The Stevenson University music department‘s concert series begins on April 25 at 7 p.m. to showcase the Concert Band, University Singers, Percussion Ensemble, and Ukulele Ensemble. Music will continue on Sunday, April 28, when the Greenspring Valley Orchestra takes center stage at 4 p.m. Both concerts will take place in the Inscape Theatre.
Each year, the department hosts a series of spring concerts and is tasked with making them unique. As a result, every ensemble has a surprise in store for the audience, especially this year.
The concert will begin with the Ukulele Ensemble, which is a course offered by the music department to “explore elements of music, as well as the music of Hawaii.” This ensemble is led by Jared Denhard, adjunct instructor of music, who teaches students of any skill level to learn how to play the instrument.
The University Singers, which has continued to grow in size since the arrival of artistic director Beverly Gandolfo, has added more challenging music to its setlist for this concert. This semester, the ensemble has recruited the help of technical director Chris Crostic to design light-based effects for its last song, which will also feature flashlights as a prop.
Mark Lortz, assistant professor of music, is the conductor of the bands and has composed several of the pieces that will be played, including Iron Maiden’s “The Trooper,” and “The Heart of Madness.” The latter is a musical score about three of Edgar Allan Poe’s stories, including “The Telltale Heart,” from which the piece’s name is derived. Lortz’s compositions have been played all over the world, including Shanghai, as was as at a music festival in Austria which he himself attended.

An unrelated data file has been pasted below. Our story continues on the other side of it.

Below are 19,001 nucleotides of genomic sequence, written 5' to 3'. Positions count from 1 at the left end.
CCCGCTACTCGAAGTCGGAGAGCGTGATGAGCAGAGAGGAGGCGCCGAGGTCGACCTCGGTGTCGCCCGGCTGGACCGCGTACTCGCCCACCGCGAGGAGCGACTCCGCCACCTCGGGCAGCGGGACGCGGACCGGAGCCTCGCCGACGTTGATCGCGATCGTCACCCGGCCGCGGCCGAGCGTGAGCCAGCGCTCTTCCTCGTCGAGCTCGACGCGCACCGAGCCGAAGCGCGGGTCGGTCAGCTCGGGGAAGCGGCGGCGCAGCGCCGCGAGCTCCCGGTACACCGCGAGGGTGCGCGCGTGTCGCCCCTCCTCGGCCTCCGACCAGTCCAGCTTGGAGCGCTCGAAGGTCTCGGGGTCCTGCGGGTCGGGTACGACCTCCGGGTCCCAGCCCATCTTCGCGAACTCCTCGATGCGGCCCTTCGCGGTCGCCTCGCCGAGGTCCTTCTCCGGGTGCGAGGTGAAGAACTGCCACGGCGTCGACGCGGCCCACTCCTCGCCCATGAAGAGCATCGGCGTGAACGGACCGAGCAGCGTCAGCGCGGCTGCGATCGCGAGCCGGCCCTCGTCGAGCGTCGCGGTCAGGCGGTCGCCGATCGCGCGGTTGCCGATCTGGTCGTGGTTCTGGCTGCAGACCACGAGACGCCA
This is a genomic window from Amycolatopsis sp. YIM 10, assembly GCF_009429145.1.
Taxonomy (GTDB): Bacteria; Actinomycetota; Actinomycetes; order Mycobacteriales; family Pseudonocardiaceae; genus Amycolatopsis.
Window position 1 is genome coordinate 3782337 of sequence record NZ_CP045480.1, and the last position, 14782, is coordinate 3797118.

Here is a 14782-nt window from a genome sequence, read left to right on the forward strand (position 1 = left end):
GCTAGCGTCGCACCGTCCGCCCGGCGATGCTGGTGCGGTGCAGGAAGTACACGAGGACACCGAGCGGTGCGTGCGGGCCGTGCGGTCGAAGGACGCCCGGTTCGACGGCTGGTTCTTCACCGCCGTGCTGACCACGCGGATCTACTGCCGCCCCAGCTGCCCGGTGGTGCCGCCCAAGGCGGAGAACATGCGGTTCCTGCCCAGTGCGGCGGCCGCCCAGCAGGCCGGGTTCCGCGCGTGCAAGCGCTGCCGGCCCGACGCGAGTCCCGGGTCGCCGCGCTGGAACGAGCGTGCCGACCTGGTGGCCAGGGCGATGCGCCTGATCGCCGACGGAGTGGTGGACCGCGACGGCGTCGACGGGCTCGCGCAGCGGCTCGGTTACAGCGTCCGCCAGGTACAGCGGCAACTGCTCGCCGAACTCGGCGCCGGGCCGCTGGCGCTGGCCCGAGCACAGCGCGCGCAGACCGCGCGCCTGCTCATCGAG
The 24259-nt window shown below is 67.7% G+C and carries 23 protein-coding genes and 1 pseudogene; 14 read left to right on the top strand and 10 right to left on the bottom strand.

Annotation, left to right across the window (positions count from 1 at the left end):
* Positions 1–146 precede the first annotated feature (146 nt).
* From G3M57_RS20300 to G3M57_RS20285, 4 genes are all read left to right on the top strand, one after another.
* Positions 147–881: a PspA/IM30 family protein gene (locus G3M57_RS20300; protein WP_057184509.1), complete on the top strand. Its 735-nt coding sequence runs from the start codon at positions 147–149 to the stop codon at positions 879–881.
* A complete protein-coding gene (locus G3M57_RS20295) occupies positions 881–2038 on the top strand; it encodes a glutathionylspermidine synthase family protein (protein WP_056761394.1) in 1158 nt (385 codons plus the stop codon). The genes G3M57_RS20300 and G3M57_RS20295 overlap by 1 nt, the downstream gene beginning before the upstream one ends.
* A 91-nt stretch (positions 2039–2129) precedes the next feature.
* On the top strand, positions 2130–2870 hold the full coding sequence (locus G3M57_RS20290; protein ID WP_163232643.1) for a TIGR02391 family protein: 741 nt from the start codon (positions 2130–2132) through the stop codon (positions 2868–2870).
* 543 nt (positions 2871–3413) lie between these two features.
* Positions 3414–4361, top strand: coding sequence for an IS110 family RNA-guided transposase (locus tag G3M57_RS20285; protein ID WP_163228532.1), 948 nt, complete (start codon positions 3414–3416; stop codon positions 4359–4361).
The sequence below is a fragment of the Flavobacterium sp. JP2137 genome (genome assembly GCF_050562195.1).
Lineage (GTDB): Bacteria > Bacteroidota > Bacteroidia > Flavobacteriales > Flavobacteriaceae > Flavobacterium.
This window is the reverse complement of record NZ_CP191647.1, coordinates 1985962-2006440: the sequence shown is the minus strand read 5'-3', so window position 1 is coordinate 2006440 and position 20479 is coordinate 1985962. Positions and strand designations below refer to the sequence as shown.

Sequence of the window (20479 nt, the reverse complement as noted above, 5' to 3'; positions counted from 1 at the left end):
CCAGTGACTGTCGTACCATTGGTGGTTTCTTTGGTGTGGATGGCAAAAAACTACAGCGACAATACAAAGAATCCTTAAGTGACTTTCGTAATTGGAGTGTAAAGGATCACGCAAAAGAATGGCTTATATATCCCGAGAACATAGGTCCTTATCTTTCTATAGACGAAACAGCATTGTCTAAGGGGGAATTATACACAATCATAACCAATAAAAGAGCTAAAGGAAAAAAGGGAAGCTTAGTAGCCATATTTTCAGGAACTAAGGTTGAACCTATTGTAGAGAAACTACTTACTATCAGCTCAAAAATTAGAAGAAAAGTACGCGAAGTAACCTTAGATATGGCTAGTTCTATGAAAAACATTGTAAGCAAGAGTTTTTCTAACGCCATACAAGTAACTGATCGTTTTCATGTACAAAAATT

Sam Morrison, the incoming tenor line section leader, is keen on making sure the drumline plays as well as they can during the concert.
The concert on the 25th will end with a preview of the Stevenson University Marching Band‘s 2019 field show, performed by the Pep Band and Percussion Ensemble. This piece will feature a tenor saxophone soloist, and attendees will easily recognize it.
On Sunday, the second concert in the spring series will take place, featuring the Greenspring Valley Orchestra. This ensemble is known within the Baltimore are as one of the most respected amateur groups, being primarily made up of local non-professional instruments and students. They play a very advanced repertoire of classical music, and will perform three pieces by Beethoven, Massenet and Borodin for this season’s concert.
Lortz is looking forward to a positive experience for both audience members and the musicians, and he hopes for continued musical success in the future.
There is no charge for the tickets to the concert, since Lortz has always been adamant about “making sure the concert is free for everyone.” He hopes to see a large audience at the concert, for which the musicians have been practicing since February.
Editor-in-chief Emma Cathy Smith contributed to this article.